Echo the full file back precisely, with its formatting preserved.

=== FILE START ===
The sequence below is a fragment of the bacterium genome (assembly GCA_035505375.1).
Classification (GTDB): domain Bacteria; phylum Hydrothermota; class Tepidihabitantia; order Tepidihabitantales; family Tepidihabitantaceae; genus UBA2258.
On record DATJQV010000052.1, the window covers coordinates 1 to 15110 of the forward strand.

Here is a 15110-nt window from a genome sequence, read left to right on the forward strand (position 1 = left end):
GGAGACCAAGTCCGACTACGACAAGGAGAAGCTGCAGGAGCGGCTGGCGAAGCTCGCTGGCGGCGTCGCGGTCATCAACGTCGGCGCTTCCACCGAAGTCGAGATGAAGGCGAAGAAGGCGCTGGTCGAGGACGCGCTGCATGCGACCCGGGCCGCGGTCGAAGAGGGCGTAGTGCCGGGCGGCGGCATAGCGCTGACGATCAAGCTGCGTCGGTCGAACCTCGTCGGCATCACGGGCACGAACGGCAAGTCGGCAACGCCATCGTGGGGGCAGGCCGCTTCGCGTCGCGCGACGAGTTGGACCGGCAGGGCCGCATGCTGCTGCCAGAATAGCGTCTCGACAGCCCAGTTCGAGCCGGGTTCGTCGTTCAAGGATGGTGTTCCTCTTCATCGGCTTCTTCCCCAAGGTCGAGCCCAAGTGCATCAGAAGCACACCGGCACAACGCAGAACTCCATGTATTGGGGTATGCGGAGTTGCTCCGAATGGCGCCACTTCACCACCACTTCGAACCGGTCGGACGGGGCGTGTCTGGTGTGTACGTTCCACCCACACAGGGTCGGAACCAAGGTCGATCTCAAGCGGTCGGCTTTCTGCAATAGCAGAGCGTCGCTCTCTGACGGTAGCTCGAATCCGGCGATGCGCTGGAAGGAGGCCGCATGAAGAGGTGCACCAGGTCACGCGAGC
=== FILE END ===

The sequence below is a fragment of the bacterium genome (assembly GCA_035505375.1).
Classification (GTDB): domain Bacteria; phylum Hydrothermota; class Tepidihabitantia; order Tepidihabitantales; family Tepidihabitantaceae; genus UBA2258.
On record DATJQV010000052.1, the window covers coordinates 1 to 15110 of the forward strand.

Here is a 15110-nt window from a genome sequence, read left to right on the forward strand (position 1 = left end):
GGAGACCAAGTCCGACTACGACAAGGAGAAGCTGCAGGAGCGGCTGGCGAAGCTCGCTGGCGGCGTCGCGGTCATCAACGTCGGCGCTTCCACCGAAGTCGAGATGAAGGCGAAGAAGGCGCTGGTCGAGGACGCGCTGCATGCGACCCGGGCCGCGGTCGAAGAGGGCGTAGTGCCGGGCGGCGGCATAGCGCTGACGATCAAGCTGCGTCGGTCGAACCTCGTCGGCATCACGGGCACGAACGGCAAGTCGGCAACGCCATCGTGGGGGCAGGCCGCTTCGCGTCGCGCGACGAGTTGGACCGGCAGGGCCGCATGCTGCTGCCAGAATAGCGTCTCGACAGCCCAGTTCGAGCCGGGTTCGTCGTTCAAGGATGGTGTTCCTCTTCATCGGCTTCTTCCCCAAGGTCGAGCCCAAGTGCATCAGAAGCACACCGGCACAACGCAGAACTCCATGTATTGGGGTATGCGGAGTTGCTCCGAATGGCGCCACTTCACCACCACTTCGAACCGGTCGGACGGGGCGTGTCTGGTGTGTACGTTCCACCCACACAGGGTCGGAACCAAGGTCGATCTCAAGCGGTCGGCTTTCTGCAATAGCAGAGCGTCGCTCTCTGACGGTAGCTCGAATCCGGCGATGCGCTGGAAGGAGGCCGCATGAAGAGGTGCACCAGGTCACGCGAGC